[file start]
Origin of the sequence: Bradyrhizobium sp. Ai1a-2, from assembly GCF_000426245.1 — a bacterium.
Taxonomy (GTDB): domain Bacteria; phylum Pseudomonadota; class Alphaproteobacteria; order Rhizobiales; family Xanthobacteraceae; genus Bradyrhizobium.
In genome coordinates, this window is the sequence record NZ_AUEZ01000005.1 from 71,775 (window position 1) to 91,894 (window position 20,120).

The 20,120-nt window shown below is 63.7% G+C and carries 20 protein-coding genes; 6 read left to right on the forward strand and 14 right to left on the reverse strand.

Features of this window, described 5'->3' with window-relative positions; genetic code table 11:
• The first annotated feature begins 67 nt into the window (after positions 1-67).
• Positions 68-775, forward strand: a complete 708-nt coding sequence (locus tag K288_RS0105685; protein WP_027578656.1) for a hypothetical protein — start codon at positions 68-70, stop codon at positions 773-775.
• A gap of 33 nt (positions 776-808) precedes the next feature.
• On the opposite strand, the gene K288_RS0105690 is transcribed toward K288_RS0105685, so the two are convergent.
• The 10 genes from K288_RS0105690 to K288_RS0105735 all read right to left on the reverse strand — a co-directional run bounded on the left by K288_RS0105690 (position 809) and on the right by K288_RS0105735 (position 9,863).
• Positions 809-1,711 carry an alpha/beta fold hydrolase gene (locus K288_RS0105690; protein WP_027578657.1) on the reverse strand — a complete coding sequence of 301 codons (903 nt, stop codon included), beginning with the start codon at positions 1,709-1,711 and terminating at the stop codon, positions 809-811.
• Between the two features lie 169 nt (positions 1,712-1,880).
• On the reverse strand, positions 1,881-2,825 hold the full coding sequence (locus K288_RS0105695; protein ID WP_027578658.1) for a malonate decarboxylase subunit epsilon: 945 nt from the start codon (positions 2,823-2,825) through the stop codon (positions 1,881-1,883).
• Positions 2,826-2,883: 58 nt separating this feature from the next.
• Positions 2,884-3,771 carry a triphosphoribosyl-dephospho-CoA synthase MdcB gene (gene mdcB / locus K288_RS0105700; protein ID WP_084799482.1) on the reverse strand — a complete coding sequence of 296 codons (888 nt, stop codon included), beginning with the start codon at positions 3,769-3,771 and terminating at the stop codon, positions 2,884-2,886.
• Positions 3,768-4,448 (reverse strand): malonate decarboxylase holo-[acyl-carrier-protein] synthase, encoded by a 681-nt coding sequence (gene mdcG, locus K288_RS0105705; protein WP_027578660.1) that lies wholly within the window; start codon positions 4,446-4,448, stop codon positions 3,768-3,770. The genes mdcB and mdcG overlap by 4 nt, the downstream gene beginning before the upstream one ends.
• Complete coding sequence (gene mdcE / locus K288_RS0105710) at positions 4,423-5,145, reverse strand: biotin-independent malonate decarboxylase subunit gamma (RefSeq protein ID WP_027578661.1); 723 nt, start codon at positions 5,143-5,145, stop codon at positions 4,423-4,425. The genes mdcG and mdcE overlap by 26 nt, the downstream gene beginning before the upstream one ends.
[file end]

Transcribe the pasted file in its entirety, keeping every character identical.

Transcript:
Origin of the sequence: Bradyrhizobium sp. Ai1a-2, from assembly GCF_000426245.1 — a bacterium.
Taxonomy (GTDB): domain Bacteria; phylum Pseudomonadota; class Alphaproteobacteria; order Rhizobiales; family Xanthobacteraceae; genus Bradyrhizobium.
In genome coordinates, this window is the sequence record NZ_AUEZ01000005.1 from 71,775 (window position 1) to 91,894 (window position 20,120).

The 20,120-nt window shown below is 63.7% G+C and carries 20 protein-coding genes; 6 read left to right on the forward strand and 14 right to left on the reverse strand.

Features of this window, described 5'->3' with window-relative positions; genetic code table 11:
• The first annotated feature begins 67 nt into the window (after positions 1-67).
• Positions 68-775, forward strand: a complete 708-nt coding sequence (locus tag K288_RS0105685; protein WP_027578656.1) for a hypothetical protein — start codon at positions 68-70, stop codon at positions 773-775.
• A gap of 33 nt (positions 776-808) precedes the next feature.
• On the opposite strand, the gene K288_RS0105690 is transcribed toward K288_RS0105685, so the two are convergent.
• The 10 genes from K288_RS0105690 to K288_RS0105735 all read right to left on the reverse strand — a co-directional run bounded on the left by K288_RS0105690 (position 809) and on the right by K288_RS0105735 (position 9,863).
• Positions 809-1,711 carry an alpha/beta fold hydrolase gene (locus K288_RS0105690; protein WP_027578657.1) on the reverse strand — a complete coding sequence of 301 codons (903 nt, stop codon included), beginning with the start codon at positions 1,709-1,711 and terminating at the stop codon, positions 809-811.
• Between the two features lie 169 nt (positions 1,712-1,880).
• On the reverse strand, positions 1,881-2,825 hold the full coding sequence (locus K288_RS0105695; protein ID WP_027578658.1) for a malonate decarboxylase subunit epsilon: 945 nt from the start codon (positions 2,823-2,825) through the stop codon (positions 1,881-1,883).
• Positions 2,826-2,883: 58 nt separating this feature from the next.
• Positions 2,884-3,771 carry a triphosphoribosyl-dephospho-CoA synthase MdcB gene (gene mdcB / locus K288_RS0105700; protein ID WP_084799482.1) on the reverse strand — a complete coding sequence of 296 codons (888 nt, stop codon included), beginning with the start codon at positions 3,769-3,771 and terminating at the stop codon, positions 2,884-2,886.
• Positions 3,768-4,448 (reverse strand): malonate decarboxylase holo-[acyl-carrier-protein] synthase, encoded by a 681-nt coding sequence (gene mdcG, locus K288_RS0105705; protein WP_027578660.1) that lies wholly within the window; start codon positions 4,446-4,448, stop codon positions 3,768-3,770. The genes mdcB and mdcG overlap by 4 nt, the downstream gene beginning before the upstream one ends.
• Complete coding sequence (gene mdcE / locus K288_RS0105710) at positions 4,423-5,145, reverse strand: biotin-independent malonate decarboxylase subunit gamma (RefSeq protein ID WP_027578661.1); 723 nt, start codon at positions 5,143-5,145, stop codon at positions 4,423-4,425. The genes mdcG and mdcE overlap by 26 nt, the downstream gene beginning before the upstream one ends.